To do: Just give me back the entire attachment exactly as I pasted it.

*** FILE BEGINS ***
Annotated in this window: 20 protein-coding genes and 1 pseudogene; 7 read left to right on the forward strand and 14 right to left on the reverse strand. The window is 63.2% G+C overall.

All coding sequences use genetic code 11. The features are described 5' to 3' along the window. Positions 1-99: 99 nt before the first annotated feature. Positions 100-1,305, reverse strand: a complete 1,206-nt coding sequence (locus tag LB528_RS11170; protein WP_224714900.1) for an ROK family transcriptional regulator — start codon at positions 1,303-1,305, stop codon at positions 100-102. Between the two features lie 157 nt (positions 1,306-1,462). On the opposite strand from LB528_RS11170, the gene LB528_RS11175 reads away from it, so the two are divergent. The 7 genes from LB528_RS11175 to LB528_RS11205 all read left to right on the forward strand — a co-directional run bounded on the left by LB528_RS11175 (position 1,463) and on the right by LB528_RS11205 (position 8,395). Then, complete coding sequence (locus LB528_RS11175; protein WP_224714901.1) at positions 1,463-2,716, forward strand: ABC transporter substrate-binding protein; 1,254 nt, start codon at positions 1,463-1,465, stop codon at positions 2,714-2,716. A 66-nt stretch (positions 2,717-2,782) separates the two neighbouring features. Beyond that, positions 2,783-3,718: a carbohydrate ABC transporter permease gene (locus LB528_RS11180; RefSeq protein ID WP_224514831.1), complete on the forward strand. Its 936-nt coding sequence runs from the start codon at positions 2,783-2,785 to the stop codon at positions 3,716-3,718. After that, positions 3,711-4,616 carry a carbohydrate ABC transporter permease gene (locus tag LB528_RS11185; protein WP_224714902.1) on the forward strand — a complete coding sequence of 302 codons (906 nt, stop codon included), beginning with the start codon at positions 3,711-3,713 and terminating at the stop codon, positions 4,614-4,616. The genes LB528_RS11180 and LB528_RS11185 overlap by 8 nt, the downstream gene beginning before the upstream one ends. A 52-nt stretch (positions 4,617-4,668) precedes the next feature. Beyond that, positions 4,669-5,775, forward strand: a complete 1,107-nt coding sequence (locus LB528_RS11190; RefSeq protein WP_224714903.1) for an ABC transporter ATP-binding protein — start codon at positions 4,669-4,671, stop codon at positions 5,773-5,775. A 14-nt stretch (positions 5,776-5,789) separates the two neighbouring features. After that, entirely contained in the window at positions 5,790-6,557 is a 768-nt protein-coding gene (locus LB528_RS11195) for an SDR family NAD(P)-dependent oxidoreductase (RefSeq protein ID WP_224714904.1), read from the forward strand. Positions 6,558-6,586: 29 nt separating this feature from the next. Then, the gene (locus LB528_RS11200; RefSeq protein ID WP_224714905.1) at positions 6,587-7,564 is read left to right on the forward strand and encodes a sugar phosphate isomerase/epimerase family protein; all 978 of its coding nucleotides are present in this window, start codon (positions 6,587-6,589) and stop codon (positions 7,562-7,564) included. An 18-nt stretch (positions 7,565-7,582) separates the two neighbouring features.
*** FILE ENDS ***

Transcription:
Annotated in this window: 20 protein-coding genes and 1 pseudogene; 7 read left to right on the forward strand and 14 right to left on the reverse strand. The window is 63.2% G+C overall.

All coding sequences use genetic code 11. The features are described 5' to 3' along the window. Positions 1-99: 99 nt before the first annotated feature. Positions 100-1,305, reverse strand: a complete 1,206-nt coding sequence (locus tag LB528_RS11170; protein WP_224714900.1) for an ROK family transcriptional regulator — start codon at positions 1,303-1,305, stop codon at positions 100-102. Between the two features lie 157 nt (positions 1,306-1,462). On the opposite strand from LB528_RS11170, the gene LB528_RS11175 reads away from it, so the two are divergent. The 7 genes from LB528_RS11175 to LB528_RS11205 all read left to right on the forward strand — a co-directional run bounded on the left by LB528_RS11175 (position 1,463) and on the right by LB528_RS11205 (position 8,395). Then, complete coding sequence (locus LB528_RS11175; protein WP_224714901.1) at positions 1,463-2,716, forward strand: ABC transporter substrate-binding protein; 1,254 nt, start codon at positions 1,463-1,465, stop codon at positions 2,714-2,716. A 66-nt stretch (positions 2,717-2,782) separates the two neighbouring features. Beyond that, positions 2,783-3,718: a carbohydrate ABC transporter permease gene (locus LB528_RS11180; RefSeq protein ID WP_224514831.1), complete on the forward strand. Its 936-nt coding sequence runs from the start codon at positions 2,783-2,785 to the stop codon at positions 3,716-3,718. After that, positions 3,711-4,616 carry a carbohydrate ABC transporter permease gene (locus tag LB528_RS11185; protein WP_224714902.1) on the forward strand — a complete coding sequence of 302 codons (906 nt, stop codon included), beginning with the start codon at positions 3,711-3,713 and terminating at the stop codon, positions 4,614-4,616. The genes LB528_RS11180 and LB528_RS11185 overlap by 8 nt, the downstream gene beginning before the upstream one ends. A 52-nt stretch (positions 4,617-4,668) precedes the next feature. Beyond that, positions 4,669-5,775, forward strand: a complete 1,107-nt coding sequence (locus LB528_RS11190; RefSeq protein WP_224714903.1) for an ABC transporter ATP-binding protein — start codon at positions 4,669-4,671, stop codon at positions 5,773-5,775. A 14-nt stretch (positions 5,776-5,789) separates the two neighbouring features. After that, entirely contained in the window at positions 5,790-6,557 is a 768-nt protein-coding gene (locus LB528_RS11195) for an SDR family NAD(P)-dependent oxidoreductase (RefSeq protein ID WP_224714904.1), read from the forward strand. Positions 6,558-6,586: 29 nt separating this feature from the next. Then, the gene (locus LB528_RS11200; RefSeq protein ID WP_224714905.1) at positions 6,587-7,564 is read left to right on the forward strand and encodes a sugar phosphate isomerase/epimerase family protein; all 978 of its coding nucleotides are present in this window, start codon (positions 6,587-6,589) and stop codon (positions 7,562-7,564) included. An 18-nt stretch (positions 7,565-7,582) separates the two neighbouring features.